The Keys and South Florida Hit Hard, but Tampa Bay Area Spared the Worst of the Storm
Landfall. Disaster mortuary teams are expected in the Florida Keys. The center of Irma’s eye crossed Cudjoe Key, a mostly residential island about 20 miles east of Key West. Monroe County Emergency Management Director Martin Senterfitt called destruction a “humanitarian crisis.”
Florida Gov. Rick Scott said that for those who have evacuated “it’s going to take some time” before people can return to their homes. “This is where people make mistakes,” Scott said. “They go around downed power lines. They go where it’s unsafe.” In Jacksonville, search and rescue teams were deployed to save people trapped in floods. At least four people have been killed in Florida. Irma has been downgraded to a tropical storm.
The Keys have been closed for re-entry until further notice. The hurricane was the most powerful storm to strike the Keys in more than half a century.
“Everything is under water,” said Larry Kahn, editor of the Keynoter, who was in Marathon, Fla. Melbourne, southeast of Orlando, received the most rain in the state, 14.5 inches. More than 6.5 million Florida residents had been ordered to leave their homes. The Florida tourism bureau urged tourists to postpone their trips.
The federal Occupational Safety and Health Administration is expected to investigate the collapse of parts of three cranes in Miami during the hurricane. All three arms stayed attached to the upright towers of the cranes and did not collapse in the streets. The arms of construction cranes are designed to spin around like weather vanes in heavy winds and generally sustain winds of up to 145 miles per hour. The crane industry sued to block a 2008 Miami-Dade County ordinance that required cranes to be able to sustain 140 mph winds. A federal appeals court sided with the construction industry, dismissing the county’s public safety concerns.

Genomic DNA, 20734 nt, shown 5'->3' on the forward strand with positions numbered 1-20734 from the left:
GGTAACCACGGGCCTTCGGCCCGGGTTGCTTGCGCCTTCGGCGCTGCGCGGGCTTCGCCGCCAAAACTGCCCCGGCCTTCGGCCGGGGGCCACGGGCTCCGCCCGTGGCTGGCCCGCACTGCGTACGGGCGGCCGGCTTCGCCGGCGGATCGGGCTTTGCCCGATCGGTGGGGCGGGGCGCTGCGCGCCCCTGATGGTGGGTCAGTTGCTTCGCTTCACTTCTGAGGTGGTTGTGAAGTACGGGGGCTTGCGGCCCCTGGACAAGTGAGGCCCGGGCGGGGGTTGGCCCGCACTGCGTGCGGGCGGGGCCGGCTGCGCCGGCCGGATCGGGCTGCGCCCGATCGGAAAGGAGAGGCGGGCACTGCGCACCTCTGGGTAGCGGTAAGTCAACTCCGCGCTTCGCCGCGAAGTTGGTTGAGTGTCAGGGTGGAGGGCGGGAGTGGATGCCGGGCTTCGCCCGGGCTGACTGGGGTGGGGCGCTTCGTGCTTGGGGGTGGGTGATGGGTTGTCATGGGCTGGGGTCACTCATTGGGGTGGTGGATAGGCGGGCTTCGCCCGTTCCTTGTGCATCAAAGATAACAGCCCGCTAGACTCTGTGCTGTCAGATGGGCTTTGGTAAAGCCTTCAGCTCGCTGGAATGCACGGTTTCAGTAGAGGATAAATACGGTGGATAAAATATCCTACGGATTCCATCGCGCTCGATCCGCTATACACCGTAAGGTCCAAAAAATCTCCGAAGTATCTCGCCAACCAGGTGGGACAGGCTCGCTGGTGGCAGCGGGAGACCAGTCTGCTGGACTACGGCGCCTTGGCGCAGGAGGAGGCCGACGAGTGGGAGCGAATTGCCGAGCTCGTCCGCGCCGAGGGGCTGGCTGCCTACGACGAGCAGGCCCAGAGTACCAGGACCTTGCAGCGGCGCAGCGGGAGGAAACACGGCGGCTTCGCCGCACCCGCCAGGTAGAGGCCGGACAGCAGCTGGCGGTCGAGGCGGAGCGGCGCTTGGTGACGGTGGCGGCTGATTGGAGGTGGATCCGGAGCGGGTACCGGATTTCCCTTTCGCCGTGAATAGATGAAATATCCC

More than 3 million Florida homes and business were without power Sunday evening, and more outages were expected. Elaine Duke, the acting secretary of the Department of Homeland Security, said she expects power could be out for weeks.
Elections. The Federal Election Commission will soon have only four commissioners because of Trump’s nomination of Republican Matthew Petersen for a federal judgeship. If any of the remaining commissioners resign, the FEC won’t have a quorum or enough commissioners to conduct business such as punishing candidates and committees that break campaign laws. The FEC also won’t be able to finish new investigations or issue new rules and opinions about raising and spending campaign dollars. Trump could nominate new commissioners. Each of the commissioners’ six-year terms has expired.
Challenge. Trump’s closest allies are planning to support challengers in the primaries against Republican senators. Steve Bannon, Trump’s former chief strategist, is coordinating the efforts with hedge fund manager Robert Mercer. Republicans have a four-seat majority in the Senate, and the internecine squabbling could harm the party. Bannon is targeting Sen. Dean Heller (R-Nev.) and Sen. Jeff Flake (R-Ariz.)
Going nuclear. Trump’s Nuclear Posture Review, which he created by executive order his first week in office, is looking at small nukes which could make actual use of nuclear force more likely. Former President Barack Obama prohibited any new nuclear weapons or military capabilities. Any new nuclear weapons would have to be paid for by Congress. Explosive nuclear tests have been banned for 25 years. “If the U.S. moves now to develop a new nuclear weapon, it will send exactly the wrong signal at a time when international efforts to discourage the spread of nuclear weapons are under severe challenge,” said Steven Andreasen, a former State Department official.